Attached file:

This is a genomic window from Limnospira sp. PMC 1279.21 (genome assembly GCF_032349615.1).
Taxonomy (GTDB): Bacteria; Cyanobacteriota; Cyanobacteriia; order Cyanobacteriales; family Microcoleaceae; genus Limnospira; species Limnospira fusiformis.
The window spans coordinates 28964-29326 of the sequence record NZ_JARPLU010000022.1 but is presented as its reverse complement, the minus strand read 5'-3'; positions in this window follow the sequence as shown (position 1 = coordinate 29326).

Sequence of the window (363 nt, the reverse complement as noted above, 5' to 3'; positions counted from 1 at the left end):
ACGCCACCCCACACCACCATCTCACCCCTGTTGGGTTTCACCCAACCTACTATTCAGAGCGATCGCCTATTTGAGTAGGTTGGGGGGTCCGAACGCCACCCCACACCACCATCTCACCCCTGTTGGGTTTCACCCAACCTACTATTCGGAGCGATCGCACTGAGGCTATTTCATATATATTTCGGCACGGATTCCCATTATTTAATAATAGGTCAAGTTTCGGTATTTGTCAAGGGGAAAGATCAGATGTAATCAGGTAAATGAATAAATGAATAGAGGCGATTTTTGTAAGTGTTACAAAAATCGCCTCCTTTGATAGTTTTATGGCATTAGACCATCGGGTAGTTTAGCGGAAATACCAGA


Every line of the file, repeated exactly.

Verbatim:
This is a genomic window from Limnospira sp. PMC 1279.21 (genome assembly GCF_032349615.1).
Taxonomy (GTDB): Bacteria; Cyanobacteriota; Cyanobacteriia; order Cyanobacteriales; family Microcoleaceae; genus Limnospira; species Limnospira fusiformis.
The window spans coordinates 28964-29326 of the sequence record NZ_JARPLU010000022.1 but is presented as its reverse complement, the minus strand read 5'-3'; positions in this window follow the sequence as shown (position 1 = coordinate 29326).

Sequence of the window (363 nt, the reverse complement as noted above, 5' to 3'; positions counted from 1 at the left end):
ACGCCACCCCACACCACCATCTCACCCCTGTTGGGTTTCACCCAACCTACTATTCAGAGCGATCGCCTATTTGAGTAGGTTGGGGGGTCCGAACGCCACCCCACACCACCATCTCACCCCTGTTGGGTTTCACCCAACCTACTATTCGGAGCGATCGCACTGAGGCTATTTCATATATATTTCGGCACGGATTCCCATTATTTAATAATAGGTCAAGTTTCGGTATTTGTCAAGGGGAAAGATCAGATGTAATCAGGTAAATGAATAAATGAATAGAGGCGATTTTTGTAAGTGTTACAAAAATCGCCTCCTTTGATAGTTTTATGGCATTAGACCATCGGGTAGTTTAGCGGAAATACCAGA